Wind your way up the Peruvian Amazon, where the jungle hides a wealth of natural remedies, from snake bite cures to herbal contraceptives.

The lively jungle port of Iquitos, Peru, is the world's most inland seaport. Lying 90 minutes' flight from Lima over a limitless green ocean of dense, primeval rainforest, this frontier town is the jumping off point for expeditions into the vast Amazon basin.

The origins of this great waterway begin high in the snow-capped Andes, where tributaries swell and converge to form Earth's largest river, traversing 6,400km (4,000 miles) to the mouth of the Amazon at Belém, Brazil, 3,700km (2,300 miles) downriver from Iquitos.

Rainforest wonders

Tropical rainforests are the oldest and most complex ecosystems on the planet, influencing wind, rainfall, humidity and temperature patterns. Though only covering 6 to 7% of the earth, they house almost half of the world's plant, animal and insect life.

The Amazon basin is the most biodiverse region of all, and a primary gene pool from which foods, medicine and valuable products such as tea, coffee, pepper, spices, rubber and oils are derived.

A quarter of today's pharmaceuticals are derived from tropical rainforest plants, and according to the American National Cancer Institute, 70% of the plants useful in cancer treatment are found in our disappearing rainforests.

The secrets of the Amazon have been used in native cultures for several thousand years. Shamans, or medicine men, pass on their knowledge of natural healing remedies, effective in treating both physical and psychological ailments, and play a crucial role today in helping scientists discover the therapeutic potential of plants.

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Touring the Amazon

A trip into the Amazon is best done with native guides who can share basic survival skills and the secrets of jungle medicine.

One of the main outfitters, Explorama Tours (website:, began in 1964 when anthropologist and archaeologist Peter Jenson left his research in the Peruvian Andes to pursue a new vision of enabling travellers to explore the mysteries of the Amazon jungle.

Explorama Lodge is nestled deep in primary rainforest, 80km (50 miles) down the fast-flowing silt-laden Amazon River from Iquitos. Romantic kerosene torches illuminate palm-thatched houses. Brilliantly-coloured macaws perch on rails nibbling on hands of bananas hung for the guests, and frogs and katydids fill the tropical nights with a constant chorus.

The air is heavy with humidity in this region three degrees south of the equator, which receives an average annual rainfall of 5,330mm (210 inches). Surprisingly, one gets used to the heat, wearing loose-fitting clothing that protects from hungry insects and razor-sharp leaves in the jungle.

Jungle remedies

If you can find a guide with a shaman's knowledge of medicine, you'll begin to understand the astonishingly intricate relationship of all life in the rainforest.

The guides at Explorama are all locals, who often hike deep into remote jungle on their time off ‘just to get away from it all', weaving palm fronds for overnight shelter and living on plants and insects.

Luis is the son of a shaman, and an expert on jungle medicine. He's a genuine ribereño (river person), from a small village several miles away on the banks of the Amazon.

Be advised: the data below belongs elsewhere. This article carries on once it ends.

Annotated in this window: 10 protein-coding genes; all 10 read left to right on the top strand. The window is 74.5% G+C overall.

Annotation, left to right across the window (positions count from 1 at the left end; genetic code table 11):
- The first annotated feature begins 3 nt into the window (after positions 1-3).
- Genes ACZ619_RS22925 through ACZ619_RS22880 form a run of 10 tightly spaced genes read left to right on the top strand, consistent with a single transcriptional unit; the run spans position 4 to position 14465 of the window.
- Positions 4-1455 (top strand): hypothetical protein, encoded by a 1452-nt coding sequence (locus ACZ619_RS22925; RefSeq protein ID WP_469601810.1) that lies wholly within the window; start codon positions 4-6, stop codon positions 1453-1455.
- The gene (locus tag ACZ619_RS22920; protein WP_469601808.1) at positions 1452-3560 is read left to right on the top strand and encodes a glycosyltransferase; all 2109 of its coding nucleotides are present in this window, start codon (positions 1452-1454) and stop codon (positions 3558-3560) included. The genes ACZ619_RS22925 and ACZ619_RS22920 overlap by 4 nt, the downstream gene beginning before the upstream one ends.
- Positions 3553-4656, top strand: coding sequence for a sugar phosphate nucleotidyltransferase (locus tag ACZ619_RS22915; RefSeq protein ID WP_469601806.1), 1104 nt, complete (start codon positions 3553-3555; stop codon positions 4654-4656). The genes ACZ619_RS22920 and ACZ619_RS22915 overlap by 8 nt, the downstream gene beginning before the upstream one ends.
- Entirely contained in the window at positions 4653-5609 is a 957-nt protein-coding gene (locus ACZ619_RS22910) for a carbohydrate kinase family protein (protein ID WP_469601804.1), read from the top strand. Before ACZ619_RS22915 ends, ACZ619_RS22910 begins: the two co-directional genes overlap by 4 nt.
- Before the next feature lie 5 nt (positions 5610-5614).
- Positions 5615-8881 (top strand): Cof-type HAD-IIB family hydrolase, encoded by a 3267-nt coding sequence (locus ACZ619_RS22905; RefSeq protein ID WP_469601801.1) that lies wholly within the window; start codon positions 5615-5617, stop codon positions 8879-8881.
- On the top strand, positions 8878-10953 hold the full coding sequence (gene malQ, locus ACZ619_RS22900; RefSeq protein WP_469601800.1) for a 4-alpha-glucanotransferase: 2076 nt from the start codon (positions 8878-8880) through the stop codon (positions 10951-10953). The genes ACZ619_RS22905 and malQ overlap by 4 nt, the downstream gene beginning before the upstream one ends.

The jungle is alive with birds and insects, but the larger mammals and snakes are illusive. ‘They're watching,' confides Luis. ‘You just can't see them.'

He stops and slices a gash in the dragon's blood tree. The blood-red sap weeps onto his knife blade, and he rubs it on the palm of his hand, turning it into a paste that turns white. This has several uses - a natural balm to heal cuts, and a salve to take the sting out of mosquito bites. Five or six drops mixed in hot water is drunk for five or six days by women straight after childbirth to promote a quick recovery.

The deadly fer-de-lance snake claims many victims in the jungle, but Luis points out the plant of the same name that can save a person's life. The trunk is mashed into a poultice and the juice applied to the snake bite.

A little further on he points to the bright red fruit of the jungle ginger plant. When the stalks are red, they can be scraped and chewed for several days to cure bronchitis.

The mimosa herb is used as a contraceptive, while another herb helps increase fertility. A tea made from the paico plant kills intestinal parasites in adults if drunk for three days. Chewing on several boton de oro flowers for 15 minutes works as a natural anaesthetic before pulling a tooth.

High up in the canopy

An early morning hike through the rainforest from another lodge a further 80km (50 miles) downriver, leads to the Canopy Walkway, one of the longest treetop walkways in the world. Soaring over 30m (100ft) into the cloud forest, the walkway spans 14 platforms, supported by cables and ropes.

Many creatures use the walkway at night as they travel the jungle in their nocturnal forays. Porcupines actually climb up the cables from the rainforest floor like tightrope walkers, and sleep in tree hollows high in the canopy.

Local delicacies

Monkeys are prized by hunters, and a favourite of the native Yagua Indians who use long blowguns to shoot their prey out of the treetops. The tips are sharpened with piranha teeth and dipped in curare, a poison made by crushing poisonous ants and the poison red dart frog. The deadly dart will kill a monkey instantly.

Before leaving the Amazon make sure you go fishing for piranha. The standard rig is a thin tree branch, fishing line and a rusty hook, baited with a piece of beef. While it's not recommended to go swimming around the boat while fishing, it's very satisfying to cook up a mess of piranha and eat them, instead of the other way around!

Photo credits:
All photos © Dayle Fergusson

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